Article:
Lecture Test 6

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Lecture Test 6
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2011-12-01 18:59:39
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A&P Lecture Test 6
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  1. Olfactory Nerve
    • Nerve # 1
    • Type: Sensory
    • Function: Olfaction (smell)
  2. Optic Nerve
    • Nerve #2
    • Type: Sensory
    • Function: Vision (sight)
  3. Oculomotor Nerve
    • Nerve #3
    • Type: Motor
    • Function: Moves eyeball & eyelid, focuses eye, pupil diameter (does sensation of eyeball proprioception.)
  4. Trochlear Nerve
    • Nerve #4
    • Type: Motor
    • Function: Moves eyeball (& sense of eyeball proprioception.)
  5. Trigeminal Nerve
    • Nerve #5
    • Type: Mixed (sesnory & motor)
    • Function: Motor= muscles of mastication
    • 3 sensory branches: 1.ophthslmic- touch from scalp to nose
    • 2. maxillary- touch to nasal mucosa, upper palate
    • 3. mandibular- touch to ant. 2/3 of tongue, teeth, chin
  6. Abducens Nerve
    • Nerve #6
    • Type: Motor
    • Function: Move eyeball (& sense of eyeball proprioception.)
  7. Facial Nerve
    • Nerve #7
    • Type: Mixed
    • Function: Motor-muscles of facial expression
    • Sensory= tastebuds of ant. 2/3 of toungue
  8. Vestibulocochlear/Acoustic/Auditory Nerve
    • Nerve #8
    • Type: Sensory
    • Function: Hearing & equilibrium
  9. Glossopharyngeal Nerve
    • Nerve #9
    • Type: Mixed
    • Function: Motor=swallowing &salivation
    • Sensory= taste of post. 1/3 of toungue
  10. Vagus Nerve
    • Nerve #10
    • Type: Mixed
    • Function: Motor= viscera of thoracic & abdominal cavities
    • Sensory= proprioception (sense of position/space) of truck
  11. Spinal Accessory Nerve
    • Nerve #11
    • Type: Motor
    • Function: voluntary throat muscles for swallowing (proprioception)
  12. Hypoglossal Nerve
    • Nerve #12
    • Type: Motor
    • Function: moves tongue for speech (& sense of proprioception)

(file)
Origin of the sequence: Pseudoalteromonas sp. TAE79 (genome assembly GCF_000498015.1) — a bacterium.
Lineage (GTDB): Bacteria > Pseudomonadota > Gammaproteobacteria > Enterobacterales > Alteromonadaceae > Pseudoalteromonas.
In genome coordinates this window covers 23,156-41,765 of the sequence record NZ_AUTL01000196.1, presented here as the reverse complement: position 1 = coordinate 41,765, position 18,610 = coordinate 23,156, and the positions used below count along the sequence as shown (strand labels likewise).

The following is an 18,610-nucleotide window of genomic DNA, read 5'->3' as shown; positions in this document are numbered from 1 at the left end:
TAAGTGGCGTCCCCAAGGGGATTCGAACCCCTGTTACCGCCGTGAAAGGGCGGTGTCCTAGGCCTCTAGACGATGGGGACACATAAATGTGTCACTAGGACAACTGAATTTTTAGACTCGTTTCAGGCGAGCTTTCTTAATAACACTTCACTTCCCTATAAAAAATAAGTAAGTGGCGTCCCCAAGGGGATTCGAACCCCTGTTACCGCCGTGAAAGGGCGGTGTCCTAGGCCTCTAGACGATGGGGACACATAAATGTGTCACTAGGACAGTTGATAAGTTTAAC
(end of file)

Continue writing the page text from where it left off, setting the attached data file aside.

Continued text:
13. Describe Description/Function of structure of the spinal cord:

    Structure=Cervical enlargement
    Enlarged area of spinal cord to accommodate additional nerves to upper limbs.
  14. Describe Description/Function of structure of the spinal cord:

    Structure=Lumbar Enlargement
    Enlarged area of spinal cord to accommodate additional nerves to lower limbs.
  15. Describe Description/Function of structure of the spinal cord:

    Structure=Cauda equine
    Nerves that exit the spinal cord at the sacrum.
  16. Describe Description/Function of structure of the spinal cord:

    Structure=Filum terminale
    piece of C.T. that holds the spinal cord to length.
  17. Describe Function of structure of the spinal cord:

    Structure=Central canal
    hole in the center of the spinal cord through which CSF flows
  18. Describe Function of structure of the spinal cord:

    Structure=Posterior gray horn
    contains somata of somatic & visceral sensory neurons (sensory nucles)
  19. Describe Function of structure of the spinal cord:

    Structure=Lateral Gray Horn
    contains visceral motor nuclei
  20. Describe Function of structure of the spinal cord:

    Structure=Anterior Gray Horn
    contains somatic motor nuclei
  21. Describe Function of structure of the spinal cord:

    Structure=Gray commisures
    unmyelinated axons that cross the spinal cord.
  22. Describe Function of structure of the spinal cord:

    Structure= White Commisures
    myelinated axons that cross the spinal cord.
  23. Describe Function of structure of the spinal cord:

    Structure=White Columns
    • contain myelinated axons that ascend or descend the spinal cord.
    • **Neurons that share common origins & destinations travel through the same column.
  24. Describe Function of structure of the spinal cord:

    Structure=Dorsal Root
    contains axons of sensory neurons entering the spinal cord.
  25. Describe Function of structure of the spinal cord:

    Structure=Dorsal Root Ganglion
    contains the somata of sensory neurons entering the spinal cord
  26. Describe Function of structure of the spinal cord:

    Structure=Ventral Root
    contains axons of motor neurons exiting the spinal cord.
  27. Describe Function of structure of the spinal cord:

    Structure=Spinal Nerve
    31 pairs, all are mixed (sensory & motor)
  28. Epineurium
    Covers the entire nerve
  29. Perineurium
    Divides the nerve into bundles called fascicles
  30. Endoneurium
    surrounds individual axons within the fascicles
  31. Sensory Pathway: Dorsal Ramus
    • All nerurons carrying sensory info. from the skin, muscles, and viscera of the back enter the spinal nerve through the dorsal ramus.
    • Somatic Sensory Neurons synapse in the somatic sensory nucleus near edge of the posterior gray horn.
    • Visceral sensory neurons synapse in the visceral sensory nucleus which lies deeper in the posterior gray horn.
  32. Sensory Pathway: Ventral Ramus
    • All neurons carrying sensory info. from the skin, muscles, and viscera of the front, sides, and limbs enter the spinal nerve through the ventral ramus.